Five 1950s Christmas Movies that Broke the Mold

Everybody remembers classic 1950s Christmas movies like The Lemon Drop Kid and White Christmas.

But what of less conventional fare, or fare with dark secrets.

Well, there were offerings to fit that bill in the greaser decade, too.

Here, then, are five 1950s Christmas movies you might want to check again … or for the first time.

(And if you want something a bit more modern, check our list of 70s Christmas movies.)

A Christmas Carol (1951)

Every generation has to have an adaptation of A Christmas Carol, right?

Right. Maybe even every decade.

This is one of the classic versions, starring Alastair Sim as Ebeneezer Scrooge and Mervyn Johns as Bob Cratchit.

I won’t giveaway the ending, but let’s just say … the goose was cooked.

… the Tim was Tiny.

… the Scrooge was unScrooged.

And, if there is some extra-ghosty ghosty feels to this film, it might just be because the ghosts were ghosted in later.

Susan Slept Here (1954)

You’re a hotshot(ish) screenwriter who’s run into a wicked case of writer’s block as the holidays approach.

What you need is a good jolt to get you out of your rut. But the question is … what could possibly jolt you thusly?

Well, turns out that if you have a cop friend who knows your plight, and if said cop friend finds himself with an abandoned teenage girl on his hands — a juvenile delinquent in the vernacular of the day — he’ll be glad to help you out.

So that’s how young Debbie Reynolds comes to be your charge for the weekend and helps you break through in your attempts to write a story about, yes, a juvenile delinquent.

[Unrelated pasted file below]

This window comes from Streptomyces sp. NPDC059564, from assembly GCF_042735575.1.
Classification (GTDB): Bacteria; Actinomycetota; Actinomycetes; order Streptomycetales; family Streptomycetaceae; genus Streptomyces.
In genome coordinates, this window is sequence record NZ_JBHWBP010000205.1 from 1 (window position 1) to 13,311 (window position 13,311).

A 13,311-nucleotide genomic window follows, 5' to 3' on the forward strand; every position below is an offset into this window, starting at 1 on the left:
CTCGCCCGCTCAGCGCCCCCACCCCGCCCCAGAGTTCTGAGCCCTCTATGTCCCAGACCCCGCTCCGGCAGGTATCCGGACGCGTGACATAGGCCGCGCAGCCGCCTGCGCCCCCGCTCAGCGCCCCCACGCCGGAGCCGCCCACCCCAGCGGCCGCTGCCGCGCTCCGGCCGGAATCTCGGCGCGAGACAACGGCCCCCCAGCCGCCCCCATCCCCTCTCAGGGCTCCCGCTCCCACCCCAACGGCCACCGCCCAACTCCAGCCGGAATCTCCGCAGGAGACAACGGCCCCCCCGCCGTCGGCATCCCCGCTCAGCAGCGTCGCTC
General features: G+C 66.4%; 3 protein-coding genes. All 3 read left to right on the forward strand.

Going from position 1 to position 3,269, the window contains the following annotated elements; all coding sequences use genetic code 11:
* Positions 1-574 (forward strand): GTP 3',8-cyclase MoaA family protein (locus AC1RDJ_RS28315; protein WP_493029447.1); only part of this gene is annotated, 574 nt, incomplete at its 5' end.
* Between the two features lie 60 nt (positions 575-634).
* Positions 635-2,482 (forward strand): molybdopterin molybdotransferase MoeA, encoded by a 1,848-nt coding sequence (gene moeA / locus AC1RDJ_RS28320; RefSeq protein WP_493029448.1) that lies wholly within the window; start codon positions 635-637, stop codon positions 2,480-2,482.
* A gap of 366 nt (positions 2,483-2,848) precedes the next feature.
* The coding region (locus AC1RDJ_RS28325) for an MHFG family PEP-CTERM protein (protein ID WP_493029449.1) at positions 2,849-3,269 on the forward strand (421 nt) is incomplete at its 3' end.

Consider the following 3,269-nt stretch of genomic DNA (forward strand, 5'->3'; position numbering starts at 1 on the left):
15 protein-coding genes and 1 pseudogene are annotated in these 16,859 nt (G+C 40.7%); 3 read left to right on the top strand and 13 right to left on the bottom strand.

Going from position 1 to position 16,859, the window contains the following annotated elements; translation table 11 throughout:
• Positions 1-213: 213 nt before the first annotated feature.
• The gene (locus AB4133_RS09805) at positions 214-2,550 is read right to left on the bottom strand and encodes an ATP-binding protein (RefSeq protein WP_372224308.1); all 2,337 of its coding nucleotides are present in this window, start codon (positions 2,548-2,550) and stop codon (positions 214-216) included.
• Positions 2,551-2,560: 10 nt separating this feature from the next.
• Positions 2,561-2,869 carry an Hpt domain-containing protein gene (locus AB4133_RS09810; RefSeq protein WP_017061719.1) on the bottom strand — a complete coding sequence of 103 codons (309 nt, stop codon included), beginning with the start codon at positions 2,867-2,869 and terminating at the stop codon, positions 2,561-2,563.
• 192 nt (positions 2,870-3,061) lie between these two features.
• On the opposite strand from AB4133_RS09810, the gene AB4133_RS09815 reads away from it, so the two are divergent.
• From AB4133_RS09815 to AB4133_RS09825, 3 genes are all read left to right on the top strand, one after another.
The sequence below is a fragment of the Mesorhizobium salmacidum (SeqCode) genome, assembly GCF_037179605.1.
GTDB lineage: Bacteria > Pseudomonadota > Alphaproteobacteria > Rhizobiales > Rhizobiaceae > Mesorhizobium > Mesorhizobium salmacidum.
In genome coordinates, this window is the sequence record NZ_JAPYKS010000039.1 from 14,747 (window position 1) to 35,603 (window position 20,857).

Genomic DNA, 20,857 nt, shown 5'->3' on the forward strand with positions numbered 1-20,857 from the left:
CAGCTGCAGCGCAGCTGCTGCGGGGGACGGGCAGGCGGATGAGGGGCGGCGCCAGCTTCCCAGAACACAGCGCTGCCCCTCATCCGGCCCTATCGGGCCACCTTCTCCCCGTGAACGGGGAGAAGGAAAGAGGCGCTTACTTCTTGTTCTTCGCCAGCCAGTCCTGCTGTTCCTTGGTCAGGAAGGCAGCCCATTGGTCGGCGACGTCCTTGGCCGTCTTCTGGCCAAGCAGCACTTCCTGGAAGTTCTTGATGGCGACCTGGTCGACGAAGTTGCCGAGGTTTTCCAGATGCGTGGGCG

We’re No Angels (1955)

What happens when three convicts escape from prison at Christmastime and then descend on a poor, unsuspecting town and some generous shopkeepers.

Mayhem, right?

Well, sort of …

Comedy mayhem, maybe.

The plan to do more no good on their way out of dodge sort of goes by the wayside as our baddies get caught up in the Christmas spirit and the hospitality of their would-be victims.

Classic holiday fare that helped inspire later films in the genre, with a healthy helping of Humphrey Bogart, to boot.

Trail of Robin Hood (1950)

If you’re perusing a list of best 1950s any kind of movies, you best believe there’s going to be a western or two in the mix.

Yessiree, Bob!

And what better combination than cowboys and Robin Hood?

None. None at all.

Here, Roy Rogers rides in to save the (Christmas) day when loggers try to poach the holiday fun — and the logs — from a Big Bear Christmas tree farm.

No sightings of men in tights in this one, but you gotta figure some poor kids got their trees even though the rich logging companies wanted to spoil the yuletide cheer.

So there’s that.

The Night of the Hunter (1955)

You can’t have a proper Christmas film fest, not really, without at least one serial killer flick.

Luckily, we have Robert Mitchum, Shelley Winters, and Lillian Gish to properly horrify us in this dark fare about a corrupt minister who goes on a killing spree and also attempts to seduce and swindle a grieving widow.

There’s also some happy-ending type stuff thrown in there, depending on your perspectives and propensities.

And it all revolves around Christmas, or trying to get there with your head, neck, and jewels intact.

There’s a theme here for everyone in the family, and some subtle reminders that folks can snap during the holidays.

(Like 1950s Christmas Movies? Then you might like our article on ‘A Charlie Brown Christmas’ Trivia Quiz, click here.)

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